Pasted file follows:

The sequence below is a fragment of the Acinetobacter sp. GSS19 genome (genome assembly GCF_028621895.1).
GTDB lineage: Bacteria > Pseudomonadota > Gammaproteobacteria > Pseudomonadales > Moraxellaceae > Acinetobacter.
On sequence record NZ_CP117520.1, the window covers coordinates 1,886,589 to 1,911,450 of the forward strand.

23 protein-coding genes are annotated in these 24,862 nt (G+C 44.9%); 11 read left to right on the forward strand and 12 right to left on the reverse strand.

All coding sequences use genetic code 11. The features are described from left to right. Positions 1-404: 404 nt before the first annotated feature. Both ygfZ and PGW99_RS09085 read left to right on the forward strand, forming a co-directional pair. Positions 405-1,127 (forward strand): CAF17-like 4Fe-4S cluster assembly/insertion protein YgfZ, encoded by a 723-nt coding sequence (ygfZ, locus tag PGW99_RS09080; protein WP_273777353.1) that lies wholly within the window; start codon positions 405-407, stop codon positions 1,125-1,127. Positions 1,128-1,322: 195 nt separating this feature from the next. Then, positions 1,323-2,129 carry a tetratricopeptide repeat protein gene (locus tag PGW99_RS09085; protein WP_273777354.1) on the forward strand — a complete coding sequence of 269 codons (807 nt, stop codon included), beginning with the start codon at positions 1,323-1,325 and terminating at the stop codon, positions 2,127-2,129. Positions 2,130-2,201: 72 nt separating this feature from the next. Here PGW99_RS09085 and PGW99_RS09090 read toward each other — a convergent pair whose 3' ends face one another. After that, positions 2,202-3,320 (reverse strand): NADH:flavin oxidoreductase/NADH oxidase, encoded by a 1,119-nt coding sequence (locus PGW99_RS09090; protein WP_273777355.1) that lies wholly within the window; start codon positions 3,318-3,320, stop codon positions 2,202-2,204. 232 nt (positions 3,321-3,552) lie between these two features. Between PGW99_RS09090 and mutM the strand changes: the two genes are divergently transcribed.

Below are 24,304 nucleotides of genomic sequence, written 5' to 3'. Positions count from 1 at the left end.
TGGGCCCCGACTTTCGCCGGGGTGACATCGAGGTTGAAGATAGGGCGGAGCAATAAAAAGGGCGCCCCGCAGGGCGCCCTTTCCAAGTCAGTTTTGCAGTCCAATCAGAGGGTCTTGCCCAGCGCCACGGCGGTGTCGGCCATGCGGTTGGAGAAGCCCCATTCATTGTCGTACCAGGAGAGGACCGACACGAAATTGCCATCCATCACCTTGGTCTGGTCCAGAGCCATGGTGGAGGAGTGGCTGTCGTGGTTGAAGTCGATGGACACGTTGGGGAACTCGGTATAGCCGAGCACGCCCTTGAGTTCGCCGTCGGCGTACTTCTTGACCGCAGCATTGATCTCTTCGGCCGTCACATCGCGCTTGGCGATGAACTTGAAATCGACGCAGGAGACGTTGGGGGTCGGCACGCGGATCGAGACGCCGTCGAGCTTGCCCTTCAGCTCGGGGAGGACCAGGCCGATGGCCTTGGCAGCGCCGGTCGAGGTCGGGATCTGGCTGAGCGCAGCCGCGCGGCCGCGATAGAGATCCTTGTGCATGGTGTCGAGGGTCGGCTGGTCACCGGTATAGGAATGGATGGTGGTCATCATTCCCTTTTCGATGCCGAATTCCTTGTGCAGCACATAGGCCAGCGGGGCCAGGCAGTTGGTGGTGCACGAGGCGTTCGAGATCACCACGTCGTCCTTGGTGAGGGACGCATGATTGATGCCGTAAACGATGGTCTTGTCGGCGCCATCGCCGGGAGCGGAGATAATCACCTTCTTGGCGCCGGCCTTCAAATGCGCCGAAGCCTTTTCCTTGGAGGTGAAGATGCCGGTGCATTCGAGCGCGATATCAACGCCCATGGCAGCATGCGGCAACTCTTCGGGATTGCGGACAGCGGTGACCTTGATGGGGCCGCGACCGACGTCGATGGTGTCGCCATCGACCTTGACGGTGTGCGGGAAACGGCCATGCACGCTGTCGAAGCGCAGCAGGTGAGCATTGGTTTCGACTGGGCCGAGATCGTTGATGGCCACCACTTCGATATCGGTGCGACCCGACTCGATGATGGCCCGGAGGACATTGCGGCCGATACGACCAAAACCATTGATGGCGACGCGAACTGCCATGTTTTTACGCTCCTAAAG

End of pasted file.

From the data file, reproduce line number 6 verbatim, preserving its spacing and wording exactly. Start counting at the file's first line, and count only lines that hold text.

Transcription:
Below are 24,304 nucleotides of genomic sequence, written 5' to 3'. Positions count from 1 at the left end.